Lomond EvoJet Office review

A fast, cheap workgroup inkjet printer with a touted printing speed of 60 pages per minute (ppm) thanks to waterfall printing technology.


The device has a claimed one-page-per-second speed. A manufacturer's claims are all very well, but in practice we often find that a printer falls far short once we put them to the test. This was not the case with the EvoJet which lived up to its billing in an almost spectacular fashion. Anyone who's used an inkjet before is likely to find themselves transfixed as pages cascade from the printer at a rate which seems altogether improbable.

In order to reflect the true speed of a printer we normally time our print tests from the point at which we submit the job until the moment the last page drops into the output tray; thus capturing any job preparation and spooling time. Including this, the EvoJet despatched our 25-page text test at more than 45 pages per minute (ppm), and our 24-page colour test at nearly 31ppm. Removing the preparation time, both results printed at almost exactly the claimed one-page-per-second speed. Unusually for a fast colour printer, there were no processing pauses after it had started printing our complex colour graphics test.

Curious to see if the printer could sustain such rates over longer jobs, we tried a 100-page version of our text test. This printed at 57ppm, although the actual engine speed was almost 62ppm if we discounted the eight seconds it took to begin printing the first page.


This is an astonishingly quick printer at this price, then, but whilst quick inkjet prints are rarely impressive, those from the EvoJet were crisp and well-defined. Our only criticism is that on plain paper the dye-based inks lacked punch compared to a colour laser's toner: where the best quality is essential it may prove worth paying the steepish 2.5p per sheet for Lomond's double-sided, coated matt paper as the results on it are superb.

Surprisingly perhaps, photo prints were also extremely good when using Lomond's own glossy photo paper far better than most lasers and not far off a good consumer photo inkjet. Although using the EvoJet's highest resolution halves its engine speed, it's still remarkable to see high quality full-page photos appear in just a few seconds each.

ITPRO Recommended award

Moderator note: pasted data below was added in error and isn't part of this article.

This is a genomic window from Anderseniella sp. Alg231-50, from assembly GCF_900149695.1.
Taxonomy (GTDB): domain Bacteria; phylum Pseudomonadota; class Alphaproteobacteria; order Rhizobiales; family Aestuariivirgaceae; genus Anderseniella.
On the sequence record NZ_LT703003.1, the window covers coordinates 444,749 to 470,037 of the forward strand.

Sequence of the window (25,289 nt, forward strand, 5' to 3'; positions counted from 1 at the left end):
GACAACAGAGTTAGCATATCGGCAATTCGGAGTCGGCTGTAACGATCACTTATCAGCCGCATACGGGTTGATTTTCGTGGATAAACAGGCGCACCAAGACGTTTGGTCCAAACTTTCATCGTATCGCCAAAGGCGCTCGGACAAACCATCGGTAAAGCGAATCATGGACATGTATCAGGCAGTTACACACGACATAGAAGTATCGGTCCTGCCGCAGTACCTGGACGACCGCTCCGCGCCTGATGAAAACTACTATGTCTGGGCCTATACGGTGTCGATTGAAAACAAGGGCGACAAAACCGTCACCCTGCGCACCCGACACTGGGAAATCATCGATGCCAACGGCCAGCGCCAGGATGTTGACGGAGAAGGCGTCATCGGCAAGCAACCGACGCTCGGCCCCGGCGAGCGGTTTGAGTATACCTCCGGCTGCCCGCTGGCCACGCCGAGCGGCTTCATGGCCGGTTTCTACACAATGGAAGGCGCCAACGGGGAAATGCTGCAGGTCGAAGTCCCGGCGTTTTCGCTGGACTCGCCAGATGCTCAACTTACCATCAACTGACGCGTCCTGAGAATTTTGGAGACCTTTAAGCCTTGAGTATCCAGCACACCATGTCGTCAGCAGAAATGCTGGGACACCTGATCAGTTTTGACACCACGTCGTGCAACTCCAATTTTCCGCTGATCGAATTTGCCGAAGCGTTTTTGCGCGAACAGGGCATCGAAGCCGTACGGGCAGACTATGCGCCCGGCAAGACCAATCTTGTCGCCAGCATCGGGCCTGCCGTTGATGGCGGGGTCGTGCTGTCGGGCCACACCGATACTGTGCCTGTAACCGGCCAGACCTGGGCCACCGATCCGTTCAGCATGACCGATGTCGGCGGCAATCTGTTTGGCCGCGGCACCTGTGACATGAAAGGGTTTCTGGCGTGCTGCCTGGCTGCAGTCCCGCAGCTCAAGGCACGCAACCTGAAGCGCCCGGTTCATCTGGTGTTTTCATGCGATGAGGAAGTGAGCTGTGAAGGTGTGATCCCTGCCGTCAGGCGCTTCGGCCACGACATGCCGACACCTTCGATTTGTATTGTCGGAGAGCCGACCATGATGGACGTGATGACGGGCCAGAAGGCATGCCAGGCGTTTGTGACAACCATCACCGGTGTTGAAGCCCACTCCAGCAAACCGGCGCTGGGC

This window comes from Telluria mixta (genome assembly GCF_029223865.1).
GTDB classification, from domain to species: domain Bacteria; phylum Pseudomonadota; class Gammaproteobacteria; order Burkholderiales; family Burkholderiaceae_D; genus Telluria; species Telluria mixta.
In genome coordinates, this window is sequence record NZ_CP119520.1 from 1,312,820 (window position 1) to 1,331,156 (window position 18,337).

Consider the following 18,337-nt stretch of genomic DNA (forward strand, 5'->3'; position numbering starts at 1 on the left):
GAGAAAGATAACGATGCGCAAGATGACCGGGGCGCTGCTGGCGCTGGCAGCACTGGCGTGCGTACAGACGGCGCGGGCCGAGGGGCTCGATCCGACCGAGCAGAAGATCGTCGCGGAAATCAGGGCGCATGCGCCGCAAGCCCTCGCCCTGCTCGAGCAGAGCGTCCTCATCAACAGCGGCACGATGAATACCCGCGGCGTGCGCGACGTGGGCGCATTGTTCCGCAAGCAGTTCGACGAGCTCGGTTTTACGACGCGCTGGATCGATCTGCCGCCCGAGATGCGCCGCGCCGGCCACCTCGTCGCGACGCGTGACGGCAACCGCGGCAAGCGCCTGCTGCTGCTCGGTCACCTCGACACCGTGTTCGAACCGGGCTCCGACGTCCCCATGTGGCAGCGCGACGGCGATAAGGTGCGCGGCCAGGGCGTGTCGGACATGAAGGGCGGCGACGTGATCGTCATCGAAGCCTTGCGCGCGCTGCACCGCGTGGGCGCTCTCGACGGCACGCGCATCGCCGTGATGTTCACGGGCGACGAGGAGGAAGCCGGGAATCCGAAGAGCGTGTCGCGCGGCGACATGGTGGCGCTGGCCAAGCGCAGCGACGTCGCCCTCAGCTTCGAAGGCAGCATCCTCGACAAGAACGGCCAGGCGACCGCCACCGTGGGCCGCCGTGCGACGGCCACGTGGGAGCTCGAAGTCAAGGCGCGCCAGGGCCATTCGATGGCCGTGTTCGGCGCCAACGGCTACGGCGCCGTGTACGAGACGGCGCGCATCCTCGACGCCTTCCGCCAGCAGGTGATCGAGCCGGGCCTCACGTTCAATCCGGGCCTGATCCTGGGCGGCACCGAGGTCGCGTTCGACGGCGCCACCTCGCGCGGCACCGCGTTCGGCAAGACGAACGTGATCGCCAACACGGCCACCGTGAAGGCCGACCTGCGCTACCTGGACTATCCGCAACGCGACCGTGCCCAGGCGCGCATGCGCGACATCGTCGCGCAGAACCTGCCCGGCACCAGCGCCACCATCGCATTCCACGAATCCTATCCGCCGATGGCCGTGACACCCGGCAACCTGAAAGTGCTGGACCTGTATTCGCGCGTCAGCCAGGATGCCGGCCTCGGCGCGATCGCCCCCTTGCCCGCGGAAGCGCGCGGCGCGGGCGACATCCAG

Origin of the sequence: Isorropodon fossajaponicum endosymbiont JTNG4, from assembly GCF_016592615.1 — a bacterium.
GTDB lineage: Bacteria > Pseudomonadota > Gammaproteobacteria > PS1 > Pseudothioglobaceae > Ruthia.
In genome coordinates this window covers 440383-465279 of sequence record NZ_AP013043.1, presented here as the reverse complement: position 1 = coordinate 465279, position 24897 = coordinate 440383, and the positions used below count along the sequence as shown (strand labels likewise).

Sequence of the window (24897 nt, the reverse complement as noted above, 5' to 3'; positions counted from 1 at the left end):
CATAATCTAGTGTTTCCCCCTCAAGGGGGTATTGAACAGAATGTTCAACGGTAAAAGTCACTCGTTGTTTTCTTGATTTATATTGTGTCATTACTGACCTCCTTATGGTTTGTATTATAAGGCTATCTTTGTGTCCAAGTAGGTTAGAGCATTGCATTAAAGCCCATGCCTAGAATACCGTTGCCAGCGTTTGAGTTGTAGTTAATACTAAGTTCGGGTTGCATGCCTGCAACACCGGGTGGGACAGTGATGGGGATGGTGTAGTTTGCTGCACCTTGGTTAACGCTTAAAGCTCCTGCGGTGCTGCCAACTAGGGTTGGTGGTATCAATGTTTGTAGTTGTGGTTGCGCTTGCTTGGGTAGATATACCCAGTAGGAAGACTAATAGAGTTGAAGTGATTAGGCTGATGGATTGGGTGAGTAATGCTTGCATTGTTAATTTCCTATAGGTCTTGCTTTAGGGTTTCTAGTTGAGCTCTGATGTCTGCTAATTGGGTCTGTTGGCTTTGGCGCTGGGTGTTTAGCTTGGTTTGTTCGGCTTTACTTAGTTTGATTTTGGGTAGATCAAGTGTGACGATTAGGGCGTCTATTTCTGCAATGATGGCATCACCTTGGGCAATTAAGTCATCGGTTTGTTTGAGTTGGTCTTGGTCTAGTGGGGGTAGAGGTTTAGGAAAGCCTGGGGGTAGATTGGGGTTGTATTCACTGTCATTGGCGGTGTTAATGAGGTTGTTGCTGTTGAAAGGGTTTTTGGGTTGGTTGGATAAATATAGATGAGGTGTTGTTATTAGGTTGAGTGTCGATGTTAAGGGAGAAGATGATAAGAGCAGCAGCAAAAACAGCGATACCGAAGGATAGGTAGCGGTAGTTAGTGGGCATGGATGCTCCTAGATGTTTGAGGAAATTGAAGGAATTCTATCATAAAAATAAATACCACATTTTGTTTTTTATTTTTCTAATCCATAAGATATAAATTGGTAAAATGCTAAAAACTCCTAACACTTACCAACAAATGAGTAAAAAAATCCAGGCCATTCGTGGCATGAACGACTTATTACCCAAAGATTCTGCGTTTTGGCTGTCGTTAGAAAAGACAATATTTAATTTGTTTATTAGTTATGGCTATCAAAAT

The EvoJet Office is best suited to undemanding workloads, and its paper-handling features are basic, but in other regards it's in a different league to competing inkjets and colour lasers. Combining speed, quality and low running costs, it's a promising debut for Memjet's technology. We look forward to seeing it in more products.

[Hardware specifications or Minimum requirements for software] Print capability: 1,600x1,600dpi (max), 1,600x800dpi (normal), four dye-based colour inks (KCMY) Speed: 60ppm mono/colour Recommended duty: 4,000 sheets/month Paper handling: Input 250-sheet tray plus manual feed, output 125-sheet tray Interfaces & protocols: USB, 10/100 Mbit Ethernet Supported operating systems: Windows Vista/7 (32 or 64 bit), OS X 10.5 or later Power consumption: Standby 6W, Active 34W Size: 420x225x550mm Weight: 12kg [Benchmarks] Time to first page out: 9s 25 pages, formal text document: 33s (45.5ppm) 100 pages, formal text document: 1m 45s (57.1ppm) 24 pages, mixed colour graphics: 47s (30.6ppm) Two 10x8" colour photos, best quality: 18s (printed on two A4 sheets) Six 6x4" colour photos, best quality: 20s (printed on three A4 sheets)

Simon Handby

After a brief career in corporate IT, Simon Handby combined his love of technology and writing when he made the move to Computer Shopper magazine. As a technology reviewer he's since tested everything from routers and switches, to smart air fryers and doorbells, and covered technology such as EVs, TVs, solar power and the singularity.

During more than 15 years as Shopper's long-time printer reviewer, Simon tried, tested and wrote up literally hundreds of home, small office and workgroup printers. He continues reviewing smart products and printers for a variety of publications, and has been an IT Pro contributor since 2010. Simon is almost never happier than when surrounded by printers and paper, applying his stopwatch and a seasoned eye to find the best performing, best value products for business users.